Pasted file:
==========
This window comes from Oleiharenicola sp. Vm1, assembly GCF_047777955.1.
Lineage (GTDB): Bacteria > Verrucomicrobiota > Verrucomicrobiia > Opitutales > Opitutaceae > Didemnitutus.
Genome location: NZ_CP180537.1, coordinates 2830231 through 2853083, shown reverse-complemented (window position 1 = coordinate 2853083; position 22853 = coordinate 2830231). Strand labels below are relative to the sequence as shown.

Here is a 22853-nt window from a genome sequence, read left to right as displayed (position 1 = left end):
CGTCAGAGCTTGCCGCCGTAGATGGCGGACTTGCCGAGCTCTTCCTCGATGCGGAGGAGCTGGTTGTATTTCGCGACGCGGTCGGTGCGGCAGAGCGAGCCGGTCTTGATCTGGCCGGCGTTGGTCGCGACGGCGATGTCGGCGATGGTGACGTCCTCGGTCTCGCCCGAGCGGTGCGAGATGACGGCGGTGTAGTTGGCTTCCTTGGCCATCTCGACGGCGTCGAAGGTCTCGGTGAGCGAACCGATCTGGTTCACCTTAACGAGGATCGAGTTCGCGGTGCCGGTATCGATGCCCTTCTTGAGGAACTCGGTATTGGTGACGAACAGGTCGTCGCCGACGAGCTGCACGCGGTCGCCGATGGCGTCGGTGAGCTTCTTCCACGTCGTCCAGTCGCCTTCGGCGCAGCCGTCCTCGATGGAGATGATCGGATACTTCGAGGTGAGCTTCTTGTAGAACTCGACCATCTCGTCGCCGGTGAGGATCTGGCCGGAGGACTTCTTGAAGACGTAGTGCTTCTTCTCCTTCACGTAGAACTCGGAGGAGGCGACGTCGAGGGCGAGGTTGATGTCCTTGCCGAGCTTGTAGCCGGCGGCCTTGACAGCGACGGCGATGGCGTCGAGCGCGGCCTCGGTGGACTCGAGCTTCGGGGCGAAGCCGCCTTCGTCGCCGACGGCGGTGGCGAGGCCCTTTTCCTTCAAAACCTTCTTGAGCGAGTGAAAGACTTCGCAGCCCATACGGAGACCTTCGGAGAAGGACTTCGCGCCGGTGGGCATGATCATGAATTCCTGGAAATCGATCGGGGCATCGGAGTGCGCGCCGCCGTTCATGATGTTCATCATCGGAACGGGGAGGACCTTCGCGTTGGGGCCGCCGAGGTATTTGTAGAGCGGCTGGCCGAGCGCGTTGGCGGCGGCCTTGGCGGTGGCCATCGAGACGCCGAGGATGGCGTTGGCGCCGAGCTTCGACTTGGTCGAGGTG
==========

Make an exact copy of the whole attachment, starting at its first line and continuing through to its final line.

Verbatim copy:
This window comes from Oleiharenicola sp. Vm1, assembly GCF_047777955.1.
Lineage (GTDB): Bacteria > Verrucomicrobiota > Verrucomicrobiia > Opitutales > Opitutaceae > Didemnitutus.
Genome location: NZ_CP180537.1, coordinates 2830231 through 2853083, shown reverse-complemented (window position 1 = coordinate 2853083; position 22853 = coordinate 2830231). Strand labels below are relative to the sequence as shown.

Here is a 22853-nt window from a genome sequence, read left to right as displayed (position 1 = left end):
CGTCAGAGCTTGCCGCCGTAGATGGCGGACTTGCCGAGCTCTTCCTCGATGCGGAGGAGCTGGTTGTATTTCGCGACGCGGTCGGTGCGGCAGAGCGAGCCGGTCTTGATCTGGCCGGCGTTGGTCGCGACGGCGATGTCGGCGATGGTGACGTCCTCGGTCTCGCCCGAGCGGTGCGAGATGACGGCGGTGTAGTTGGCTTCCTTGGCCATCTCGACGGCGTCGAAGGTCTCGGTGAGCGAACCGATCTGGTTCACCTTAACGAGGATCGAGTTCGCGGTGCCGGTATCGATGCCCTTCTTGAGGAACTCGGTATTGGTGACGAACAGGTCGTCGCCGACGAGCTGCACGCGGTCGCCGATGGCGTCGGTGAGCTTCTTCCACGTCGTCCAGTCGCCTTCGGCGCAGCCGTCCTCGATGGAGATGATCGGATACTTCGAGGTGAGCTTCTTGTAGAACTCGACCATCTCGTCGCCGGTGAGGATCTGGCCGGAGGACTTCTTGAAGACGTAGTGCTTCTTCTCCTTCACGTAGAACTCGGAGGAGGCGACGTCGAGGGCGAGGTTGATGTCCTTGCCGAGCTTGTAGCCGGCGGCCTTGACAGCGACGGCGATGGCGTCGAGCGCGGCCTCGGTGGACTCGAGCTTCGGGGCGAAGCCGCCTTCGTCGCCGACGGCGGTGGCGAGGCCCTTTTCCTTCAAAACCTTCTTGAGCGAGTGAAAGACTTCGCAGCCCATACGGAGACCTTCGGAGAAGGACTTCGCGCCGGTGGGCATGATCATGAATTCCTGGAAATCGATCGGGGCATCGGAGTGCGCGCCGCCGTTCATGATGTTCATCATCGGAACGGGGAGGACCTTCGCGTTGGGGCCGCCGAGGTATTTGTAGAGCGGCTGGCCGAGCGCGTTGGCGGCGGCCTTGGCGGTGGCCATCGAGACGCCGAGGATGGCGTTGGCGCCGAGCTTCGACTTGGTCGAGGTG